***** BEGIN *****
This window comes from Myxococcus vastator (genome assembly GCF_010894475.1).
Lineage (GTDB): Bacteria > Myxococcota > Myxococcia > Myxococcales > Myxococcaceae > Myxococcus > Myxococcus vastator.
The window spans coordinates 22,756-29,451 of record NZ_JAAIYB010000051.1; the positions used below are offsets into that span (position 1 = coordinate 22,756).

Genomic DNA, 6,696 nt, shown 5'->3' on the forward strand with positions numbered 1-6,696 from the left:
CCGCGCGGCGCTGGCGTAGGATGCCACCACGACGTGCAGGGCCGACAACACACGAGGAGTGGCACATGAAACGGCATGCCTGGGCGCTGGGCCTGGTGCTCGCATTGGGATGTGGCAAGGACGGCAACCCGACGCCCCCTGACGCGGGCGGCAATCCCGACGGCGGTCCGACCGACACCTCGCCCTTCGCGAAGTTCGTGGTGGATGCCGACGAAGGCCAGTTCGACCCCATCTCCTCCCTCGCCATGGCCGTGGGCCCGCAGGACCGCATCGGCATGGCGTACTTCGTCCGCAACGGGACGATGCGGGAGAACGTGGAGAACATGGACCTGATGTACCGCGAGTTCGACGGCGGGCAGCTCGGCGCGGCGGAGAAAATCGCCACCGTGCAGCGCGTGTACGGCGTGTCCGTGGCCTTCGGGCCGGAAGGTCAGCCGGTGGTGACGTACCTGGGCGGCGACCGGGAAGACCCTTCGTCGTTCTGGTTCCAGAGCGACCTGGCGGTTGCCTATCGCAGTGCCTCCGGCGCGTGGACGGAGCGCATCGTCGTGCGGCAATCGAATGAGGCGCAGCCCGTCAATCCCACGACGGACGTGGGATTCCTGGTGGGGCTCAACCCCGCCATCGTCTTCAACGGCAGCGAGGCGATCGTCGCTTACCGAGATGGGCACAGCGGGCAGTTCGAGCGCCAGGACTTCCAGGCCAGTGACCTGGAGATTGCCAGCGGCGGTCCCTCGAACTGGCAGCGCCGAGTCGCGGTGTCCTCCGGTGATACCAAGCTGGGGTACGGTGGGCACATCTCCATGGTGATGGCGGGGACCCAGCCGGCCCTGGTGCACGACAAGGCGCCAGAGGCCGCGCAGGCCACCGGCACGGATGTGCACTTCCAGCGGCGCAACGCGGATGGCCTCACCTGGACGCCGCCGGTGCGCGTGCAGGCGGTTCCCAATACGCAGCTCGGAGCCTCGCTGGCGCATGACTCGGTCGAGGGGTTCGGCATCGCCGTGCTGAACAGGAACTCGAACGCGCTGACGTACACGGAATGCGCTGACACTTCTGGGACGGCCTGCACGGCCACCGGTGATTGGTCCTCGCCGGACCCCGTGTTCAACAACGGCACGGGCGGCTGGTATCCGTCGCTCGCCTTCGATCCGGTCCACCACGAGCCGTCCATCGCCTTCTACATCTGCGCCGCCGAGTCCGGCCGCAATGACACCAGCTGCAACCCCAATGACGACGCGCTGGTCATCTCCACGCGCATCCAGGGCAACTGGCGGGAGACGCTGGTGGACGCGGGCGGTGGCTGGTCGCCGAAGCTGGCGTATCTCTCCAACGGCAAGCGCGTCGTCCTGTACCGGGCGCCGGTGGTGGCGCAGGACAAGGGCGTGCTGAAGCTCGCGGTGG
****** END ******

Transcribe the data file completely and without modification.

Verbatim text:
This window comes from Myxococcus vastator (genome assembly GCF_010894475.1).
Lineage (GTDB): Bacteria > Myxococcota > Myxococcia > Myxococcales > Myxococcaceae > Myxococcus > Myxococcus vastator.
The window spans coordinates 22,756-29,451 of record NZ_JAAIYB010000051.1; the positions used below are offsets into that span (position 1 = coordinate 22,756).

Genomic DNA, 6,696 nt, shown 5'->3' on the forward strand with positions numbered 1-6,696 from the left:
CCGCGCGGCGCTGGCGTAGGATGCCACCACGACGTGCAGGGCCGACAACACACGAGGAGTGGCACATGAAACGGCATGCCTGGGCGCTGGGCCTGGTGCTCGCATTGGGATGTGGCAAGGACGGCAACCCGACGCCCCCTGACGCGGGCGGCAATCCCGACGGCGGTCCGACCGACACCTCGCCCTTCGCGAAGTTCGTGGTGGATGCCGACGAAGGCCAGTTCGACCCCATCTCCTCCCTCGCCATGGCCGTGGGCCCGCAGGACCGCATCGGCATGGCGTACTTCGTCCGCAACGGGACGATGCGGGAGAACGTGGAGAACATGGACCTGATGTACCGCGAGTTCGACGGCGGGCAGCTCGGCGCGGCGGAGAAAATCGCCACCGTGCAGCGCGTGTACGGCGTGTCCGTGGCCTTCGGGCCGGAAGGTCAGCCGGTGGTGACGTACCTGGGCGGCGACCGGGAAGACCCTTCGTCGTTCTGGTTCCAGAGCGACCTGGCGGTTGCCTATCGCAGTGCCTCCGGCGCGTGGACGGAGCGCATCGTCGTGCGGCAATCGAATGAGGCGCAGCCCGTCAATCCCACGACGGACGTGGGATTCCTGGTGGGGCTCAACCCCGCCATCGTCTTCAACGGCAGCGAGGCGATCGTCGCTTACCGAGATGGGCACAGCGGGCAGTTCGAGCGCCAGGACTTCCAGGCCAGTGACCTGGAGATTGCCAGCGGCGGTCCCTCGAACTGGCAGCGCCGAGTCGCGGTGTCCTCCGGTGATACCAAGCTGGGGTACGGTGGGCACATCTCCATGGTGATGGCGGGGACCCAGCCGGCCCTGGTGCACGACAAGGCGCCAGAGGCCGCGCAGGCCACCGGCACGGATGTGCACTTCCAGCGGCGCAACGCGGATGGCCTCACCTGGACGCCGCCGGTGCGCGTGCAGGCGGTTCCCAATACGCAGCTCGGAGCCTCGCTGGCGCATGACTCGGTCGAGGGGTTCGGCATCGCCGTGCTGAACAGGAACTCGAACGCGCTGACGTACACGGAATGCGCTGACACTTCTGGGACGGCCTGCACGGCCACCGGTGATTGGTCCTCGCCGGACCCCGTGTTCAACAACGGCACGGGCGGCTGGTATCCGTCGCTCGCCTTCGATCCGGTCCACCACGAGCCGTCCATCGCCTTCTACATCTGCGCCGCCGAGTCCGGCCGCAATGACACCAGCTGCAACCCCAATGACGACGCGCTGGTCATCTCCACGCGCATCCAGGGCAACTGGCGGGAGACGCTGGTGGACGCGGGCGGTGGCTGGTCGCCGAAGCTGGCGTATCTCTCCAACGGCAAGCGCGTCGTCCTGTACCGGGCGCCGGTGGTGGCGCAGGACAAGGGCGTGCTGAAGCTCGCGGTGG